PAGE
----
5 Authors Finding Humor In Unlikely Places
There are some situations that make us so uncomfortable that we avoid talking about them, but rather than be silent, insightful writers have found that by breaking the tension with laughter, they can achieve a greater understanding. These authors all use humor to dig at the awkward, painful, and embarrassing parts of life. This video was made with Ezvid Wikimaker.
5 Authors Finding Truth Through Laughter
A Sketch from Lost Voice Guy
Facts About Disabilities in America
- 1 in 4 adults in the United States have some type of disability
- The total civilian non-institutionalized population with a disability in the United States is 40,678,654
- 2 in 5 adults age 65 years and older have a disability
- 1 in 3 adults with disabilities between the ages of 18 and 44 had a health care need that went unmet within the past year because of the cost
- 37% of U.S. civilians with disabilities aged 18 to 64 have a job, compared to 77.2% for people without disabilities
- The median earnings over a 12-month period for the civilian non-institutionalized population aged 16 and over with earnings and a disability is $23,006
- 15% of school-age children have some degree of hearing loss
- Roughly 8 million people in the US have an intellectual disability, including 425,000 children
- There are more than 4 million veterans living with a service-connected disability
- Workers with a disability are more concentrated in service occupations (19%) than those with no disability (17.2%)
Dan Zevin Reads Suburbed: How it Happened to Us
As the saying goes, laughter is the best medicine. For many, books are the ideal medium for exploring the comedy of challenging or even mundane situations. Here, in no particular order, are authors penning stories that find hilarity in the most unexpected of circumstances.
At #1 is Lee Ridley, also known as Lost Voice Guy. He is the author of I'm Only In It For The Parking, which details his experiences as a disabled stand up comedian. He shares funny stories, pet peeves, and the questions he is asked most often. Writer Adam Kay hails it as a truly eye opening book, while actor Ross Noble praises the unique and brilliant comic voice.
Ridley won Britain's Got Talent in 2018 and the BBC New Comedy Award in 2014. He has also appeared at the Edinburgh Fringe, and on the radio sitcom Ability, which he co-wrote with actress Katherine Jakeways. Among the charities and organizations he has performed for are Sainsbury's, Barclays, and the Royal College of Nursing. He is also an ambassador for Scope and a patron of Find A Voice.
He has also appeared at the Edinburgh Fringe, and on the radio sitcom Ability, which he co-wrote with actress Katherine Jakeways.
Entering the list at #2 is Judith Henry, author of The Dutiful Daughter's Guide to Caregiving. The book shares her experiences caring for her mother and father when they became ill. She tells stories from her childhood along with practical suggestions and tips for children of aging parents. Amazon reader reviews call it helpful to the core and very funny.
Among the media Henry has appeared in include Homewatch CareGivers, Working Daughter, and Encore. In addition to her writing, she is also an artist, specializing in mixed media, stitchery, and floral paintings. She received her bachelor's degree in psychology from Saint Leo University, and a master's in education from Indiana University.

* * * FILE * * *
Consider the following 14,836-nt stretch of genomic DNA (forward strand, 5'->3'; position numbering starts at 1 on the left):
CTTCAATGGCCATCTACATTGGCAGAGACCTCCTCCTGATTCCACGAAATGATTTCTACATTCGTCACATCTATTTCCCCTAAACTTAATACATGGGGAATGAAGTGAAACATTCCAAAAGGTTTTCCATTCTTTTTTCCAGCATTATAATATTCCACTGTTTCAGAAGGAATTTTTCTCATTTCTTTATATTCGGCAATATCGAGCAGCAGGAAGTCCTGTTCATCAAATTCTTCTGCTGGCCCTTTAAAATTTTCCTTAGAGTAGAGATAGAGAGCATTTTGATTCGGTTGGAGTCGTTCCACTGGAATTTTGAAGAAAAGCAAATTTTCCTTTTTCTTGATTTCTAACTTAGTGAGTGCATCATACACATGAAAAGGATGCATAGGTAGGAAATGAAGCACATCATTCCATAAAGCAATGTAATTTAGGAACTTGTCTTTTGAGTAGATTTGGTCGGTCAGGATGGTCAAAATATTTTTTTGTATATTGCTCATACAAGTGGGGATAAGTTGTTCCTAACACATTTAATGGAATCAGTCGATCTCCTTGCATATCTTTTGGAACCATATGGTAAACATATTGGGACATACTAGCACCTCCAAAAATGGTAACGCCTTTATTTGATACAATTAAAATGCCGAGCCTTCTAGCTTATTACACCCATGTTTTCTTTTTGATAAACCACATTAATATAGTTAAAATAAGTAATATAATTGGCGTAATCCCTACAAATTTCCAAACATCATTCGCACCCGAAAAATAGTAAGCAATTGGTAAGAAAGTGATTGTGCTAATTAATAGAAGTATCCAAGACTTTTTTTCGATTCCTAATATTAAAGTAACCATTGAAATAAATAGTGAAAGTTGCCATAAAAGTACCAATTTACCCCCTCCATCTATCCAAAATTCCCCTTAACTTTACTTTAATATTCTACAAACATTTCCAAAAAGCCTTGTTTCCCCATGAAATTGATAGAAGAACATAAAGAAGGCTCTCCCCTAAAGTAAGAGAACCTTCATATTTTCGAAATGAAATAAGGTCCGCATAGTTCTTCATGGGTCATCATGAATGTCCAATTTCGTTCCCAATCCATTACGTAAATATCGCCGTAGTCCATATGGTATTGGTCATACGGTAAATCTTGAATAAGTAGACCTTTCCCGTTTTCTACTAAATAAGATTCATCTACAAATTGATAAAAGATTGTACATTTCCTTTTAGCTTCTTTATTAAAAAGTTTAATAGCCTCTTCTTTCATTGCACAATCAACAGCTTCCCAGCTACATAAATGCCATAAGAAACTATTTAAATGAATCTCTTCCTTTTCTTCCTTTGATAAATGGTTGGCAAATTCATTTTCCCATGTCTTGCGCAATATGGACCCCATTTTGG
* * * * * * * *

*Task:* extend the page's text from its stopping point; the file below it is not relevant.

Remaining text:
Coming in at #3 is crime writer Scott Phillips. His hometown of Wichita, Kansas inspired the comedic elements of his debut book, The Ice Harvest, which author Richard Russo calls a funny, tough first novel. The story follows a mob lawyer attempting to leave town on Christmas Eve with stolen cash.
His hometown of Wichita, Kansas inspired the comedic elements of his debut book, The Ice Harvest, which author Richard Russo calls a funny, tough first novel.
Among the accolades Phillips has garnered for his writing include the Hammett Prize, the Anthony Award, and finalist honors for the Edgar. He settled in Paris for many years before moving to Southern California, where he worked on screenplays, including the 1996 film Crosscut. He makes his home in St. Louis with his wife and daughter.
In the #4 spot is Dan Zevin. He is the recipient of the Thurber Prize for American Humor for the book Dan Gets a Minivan: Life at the Intersection of Dude and Dad. It chronicles his wedding, the birth of his children, and life with an obese Labrador mutt. Booklist calls it laugh out loud hilarious, while People Magazine compares the author's stories to the television show Seinfeld.
Zevin's work includes a humor column for the New York Times, commentating for NPR, and contributing to the print and digital editions of Rolling Stone and The Wall Street Journal. He teaches comic writing at Sarah Lawrence College, and resides in Westchester County, New York with his family.
Zevin's work includes a humor column for the New York Times, commentating for NPR, and contributing to the print and digital editions of Rolling Stone and The Wall Street Journal.
Wrapping up the list at #5 is Kwana Jackson, a USA Today bestselling author. Her novella, Romancing The Fashionista, tells the humorous love story between a magazine editor and a doctor who was once her secret high school crush. Readers praise it as funny and a light, entertaining read.
Before turning to writing, the author spent more than ten years designing women's sportswear for various fashion houses. Under the name K.M. Jackson, she pens The Creative Hearts and Unconventional Brides romance series. She is the mother of twins and resides in a suburb of New York City with her husband.